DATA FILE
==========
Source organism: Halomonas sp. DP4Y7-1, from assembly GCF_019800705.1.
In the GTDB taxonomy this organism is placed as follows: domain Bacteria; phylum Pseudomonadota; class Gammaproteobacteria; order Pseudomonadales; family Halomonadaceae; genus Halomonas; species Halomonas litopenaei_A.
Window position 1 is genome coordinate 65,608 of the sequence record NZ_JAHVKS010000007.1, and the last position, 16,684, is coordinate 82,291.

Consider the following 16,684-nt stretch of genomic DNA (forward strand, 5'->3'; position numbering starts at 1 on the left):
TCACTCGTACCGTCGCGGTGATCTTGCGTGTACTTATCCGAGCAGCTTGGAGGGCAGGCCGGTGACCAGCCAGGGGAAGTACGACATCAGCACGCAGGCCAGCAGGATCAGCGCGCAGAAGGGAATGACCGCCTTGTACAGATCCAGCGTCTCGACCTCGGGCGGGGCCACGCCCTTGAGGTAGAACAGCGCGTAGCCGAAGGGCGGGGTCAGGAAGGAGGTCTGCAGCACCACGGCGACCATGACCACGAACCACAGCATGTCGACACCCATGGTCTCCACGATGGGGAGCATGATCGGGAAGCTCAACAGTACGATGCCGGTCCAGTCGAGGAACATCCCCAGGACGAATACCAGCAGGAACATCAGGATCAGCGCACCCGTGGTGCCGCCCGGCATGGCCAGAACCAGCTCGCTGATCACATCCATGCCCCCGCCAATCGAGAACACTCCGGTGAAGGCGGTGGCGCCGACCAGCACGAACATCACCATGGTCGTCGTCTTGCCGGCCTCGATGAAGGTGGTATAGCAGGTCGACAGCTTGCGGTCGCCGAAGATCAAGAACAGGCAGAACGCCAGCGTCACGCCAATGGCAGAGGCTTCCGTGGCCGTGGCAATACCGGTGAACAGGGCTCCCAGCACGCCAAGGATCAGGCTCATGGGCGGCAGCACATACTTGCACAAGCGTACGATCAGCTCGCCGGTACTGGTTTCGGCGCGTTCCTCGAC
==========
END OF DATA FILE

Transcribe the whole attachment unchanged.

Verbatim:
Source organism: Halomonas sp. DP4Y7-1, from assembly GCF_019800705.1.
In the GTDB taxonomy this organism is placed as follows: domain Bacteria; phylum Pseudomonadota; class Gammaproteobacteria; order Pseudomonadales; family Halomonadaceae; genus Halomonas; species Halomonas litopenaei_A.
Window position 1 is genome coordinate 65,608 of the sequence record NZ_JAHVKS010000007.1, and the last position, 16,684, is coordinate 82,291.

Consider the following 16,684-nt stretch of genomic DNA (forward strand, 5'->3'; position numbering starts at 1 on the left):
TCACTCGTACCGTCGCGGTGATCTTGCGTGTACTTATCCGAGCAGCTTGGAGGGCAGGCCGGTGACCAGCCAGGGGAAGTACGACATCAGCACGCAGGCCAGCAGGATCAGCGCGCAGAAGGGAATGACCGCCTTGTACAGATCCAGCGTCTCGACCTCGGGCGGGGCCACGCCCTTGAGGTAGAACAGCGCGTAGCCGAAGGGCGGGGTCAGGAAGGAGGTCTGCAGCACCACGGCGACCATGACCACGAACCACAGCATGTCGACACCCATGGTCTCCACGATGGGGAGCATGATCGGGAAGCTCAACAGTACGATGCCGGTCCAGTCGAGGAACATCCCCAGGACGAATACCAGCAGGAACATCAGGATCAGCGCACCCGTGGTGCCGCCCGGCATGGCCAGAACCAGCTCGCTGATCACATCCATGCCCCCGCCAATCGAGAACACTCCGGTGAAGGCGGTGGCGCCGACCAGCACGAACATCACCATGGTCGTCGTCTTGCCGGCCTCGATGAAGGTGGTATAGCAGGTCGACAGCTTGCGGTCGCCGAAGATCAAGAACAGGCAGAACGCCAGCGTCACGCCAATGGCAGAGGCTTCCGTGGCCGTGGCAATACCGGTGAACAGGGCTCCCAGCACGCCAAGGATCAGGCTCATGGGCGGCAGCACATACTTGCACAAGCGTACGATCAGCTCGCCGGTACTGGTTTCGGCGCGTTCCTCGAC